Mental Health

Day 6

I received a letter from my middle son’s school today. It was from the school counselor about how she would like to have him join a small counseling group during the school day for the next few weeks. At first I was taken aback. I was just at his parent teacher conference last night. I made a point of asking how he was getting along with his classmates or if he ever seemed nervous in class, but nothing of concern was raised by his teacher. In fact it was an overwhelmingly positive conference. The reason I specifically asked about how he was doing lately was because he is my more anxious kid. He gets worked up about little things like forgetting his lunch box at home, but doesn’t seem to sweat the big things like getting on stage and playing piano in front of an audience full of people. He came home a couple of times this year upset that someone on the bus called him fat or his friends laughed at a mistake he made in choir so he decided to quit. He talks about some of his friends at school getting into fights and one of those times I received a call from the principal because he recorded one of said fights on his iPod. So of course I checked in with his teacher during our spring conference and was relieved when she said all was good.

I’m embarrassed at my initial reaction. I shouldn’t have been so shocked by this letter, and if I am being honest, I may have even felt a little defensive; not my child, he would never need counseling. But after a beat, I realized this is something that should be offered regularly to all of our children.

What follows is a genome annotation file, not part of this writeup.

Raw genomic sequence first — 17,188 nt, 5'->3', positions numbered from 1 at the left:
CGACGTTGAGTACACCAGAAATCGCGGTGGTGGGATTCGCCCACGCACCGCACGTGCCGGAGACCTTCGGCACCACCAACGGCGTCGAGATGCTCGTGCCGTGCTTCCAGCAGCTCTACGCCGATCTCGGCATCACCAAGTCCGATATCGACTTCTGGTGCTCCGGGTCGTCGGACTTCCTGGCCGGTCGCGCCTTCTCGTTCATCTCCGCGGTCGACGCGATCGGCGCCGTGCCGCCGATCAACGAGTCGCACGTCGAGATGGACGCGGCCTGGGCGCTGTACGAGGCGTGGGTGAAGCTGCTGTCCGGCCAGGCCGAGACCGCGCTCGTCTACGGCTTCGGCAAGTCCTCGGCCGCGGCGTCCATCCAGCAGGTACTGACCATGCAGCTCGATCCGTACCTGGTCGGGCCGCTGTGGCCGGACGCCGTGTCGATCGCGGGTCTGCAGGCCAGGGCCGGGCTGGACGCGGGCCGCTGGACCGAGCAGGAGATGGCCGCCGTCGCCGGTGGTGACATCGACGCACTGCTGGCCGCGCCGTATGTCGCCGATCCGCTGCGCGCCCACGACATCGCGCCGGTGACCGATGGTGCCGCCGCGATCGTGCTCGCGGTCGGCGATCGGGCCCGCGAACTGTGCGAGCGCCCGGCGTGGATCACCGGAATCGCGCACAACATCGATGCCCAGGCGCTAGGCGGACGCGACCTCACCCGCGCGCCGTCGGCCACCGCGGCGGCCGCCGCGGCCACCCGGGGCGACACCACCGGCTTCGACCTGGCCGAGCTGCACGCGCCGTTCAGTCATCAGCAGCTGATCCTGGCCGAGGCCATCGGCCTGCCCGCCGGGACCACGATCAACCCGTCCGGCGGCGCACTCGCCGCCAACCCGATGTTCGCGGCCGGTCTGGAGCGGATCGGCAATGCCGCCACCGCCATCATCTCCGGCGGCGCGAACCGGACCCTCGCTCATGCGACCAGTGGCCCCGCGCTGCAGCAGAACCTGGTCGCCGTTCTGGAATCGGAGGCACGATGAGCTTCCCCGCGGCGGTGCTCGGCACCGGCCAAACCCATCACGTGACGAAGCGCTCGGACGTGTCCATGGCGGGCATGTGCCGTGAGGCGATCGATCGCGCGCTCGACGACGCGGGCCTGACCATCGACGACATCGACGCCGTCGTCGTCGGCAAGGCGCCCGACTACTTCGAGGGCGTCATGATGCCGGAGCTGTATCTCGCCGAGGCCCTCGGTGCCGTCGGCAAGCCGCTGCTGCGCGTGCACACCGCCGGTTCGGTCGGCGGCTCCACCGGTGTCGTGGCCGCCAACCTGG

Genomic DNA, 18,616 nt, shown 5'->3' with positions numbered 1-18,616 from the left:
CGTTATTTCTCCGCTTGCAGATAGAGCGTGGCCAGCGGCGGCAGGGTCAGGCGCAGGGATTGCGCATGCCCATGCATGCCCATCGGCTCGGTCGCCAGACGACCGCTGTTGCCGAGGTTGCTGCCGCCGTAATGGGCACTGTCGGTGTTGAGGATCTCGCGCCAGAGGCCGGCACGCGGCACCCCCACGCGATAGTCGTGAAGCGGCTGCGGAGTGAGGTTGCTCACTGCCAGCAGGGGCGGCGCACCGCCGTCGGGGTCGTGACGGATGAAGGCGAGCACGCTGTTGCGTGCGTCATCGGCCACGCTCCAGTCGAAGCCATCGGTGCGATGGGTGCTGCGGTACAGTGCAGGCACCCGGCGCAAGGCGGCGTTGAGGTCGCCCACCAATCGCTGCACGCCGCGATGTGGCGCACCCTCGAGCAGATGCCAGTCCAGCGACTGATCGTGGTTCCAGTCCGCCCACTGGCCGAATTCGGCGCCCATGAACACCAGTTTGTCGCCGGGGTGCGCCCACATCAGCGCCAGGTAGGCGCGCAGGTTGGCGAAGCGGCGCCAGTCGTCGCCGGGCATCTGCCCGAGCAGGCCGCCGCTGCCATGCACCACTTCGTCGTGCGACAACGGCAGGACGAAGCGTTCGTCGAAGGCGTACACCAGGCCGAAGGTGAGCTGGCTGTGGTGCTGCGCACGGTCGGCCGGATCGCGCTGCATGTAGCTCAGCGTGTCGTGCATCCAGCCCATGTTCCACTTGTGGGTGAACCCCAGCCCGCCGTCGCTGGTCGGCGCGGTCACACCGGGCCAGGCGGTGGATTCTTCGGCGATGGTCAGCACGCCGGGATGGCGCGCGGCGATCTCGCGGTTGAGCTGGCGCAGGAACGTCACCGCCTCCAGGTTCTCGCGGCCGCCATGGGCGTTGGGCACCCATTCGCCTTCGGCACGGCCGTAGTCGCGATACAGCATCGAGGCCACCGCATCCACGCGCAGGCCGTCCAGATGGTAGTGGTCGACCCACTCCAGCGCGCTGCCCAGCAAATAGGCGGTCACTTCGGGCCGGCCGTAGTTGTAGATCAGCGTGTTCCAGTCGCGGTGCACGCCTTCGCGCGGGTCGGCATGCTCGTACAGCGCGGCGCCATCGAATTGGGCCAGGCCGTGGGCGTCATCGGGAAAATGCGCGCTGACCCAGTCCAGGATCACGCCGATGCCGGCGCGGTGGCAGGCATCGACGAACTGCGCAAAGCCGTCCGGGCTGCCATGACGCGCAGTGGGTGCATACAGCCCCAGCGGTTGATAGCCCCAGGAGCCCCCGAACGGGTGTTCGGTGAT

We shouldn’t feel the need to lower our voices to a whisper when we talk about our mental health and that of our children. We should be talking about it like we talk about their reading levels (which is another topic I need to write about another day). While I feel it is definitely improving, there is still a sense of shame when people talk about going to counseling or having depression or taking anti-anxiety medication. But if you’ve ever been to talk to someone, it feels really good. It helps you make sense of things and validates how you are feeling. It is only a good thing. I know for a fact, if we talked more openly about mental health we would find most of us need a little help, maybe not all the time, but some of the time, for sure. And that is OK. It OK to ask for and get help. So my son will absolutely be a part of the small counseling group at his school over the next few weeks.


  1. Melanie Meehan says:

    No, we shouldn’t lower our voices, but I understand your reaction. It’s hard to hear that everything isn’t all good, not matter what it is. It would be hard to hear that our child isn’t reading well or learning math or writing at grade level. But we deal with it. Good for you for reflecting and moving along with the counseling group. Good gor your son, too!


  2. Sally says:

    WIthout strong mental health, one can’t learn well. So glad your son’s school realizes this and reached out to offer him support.


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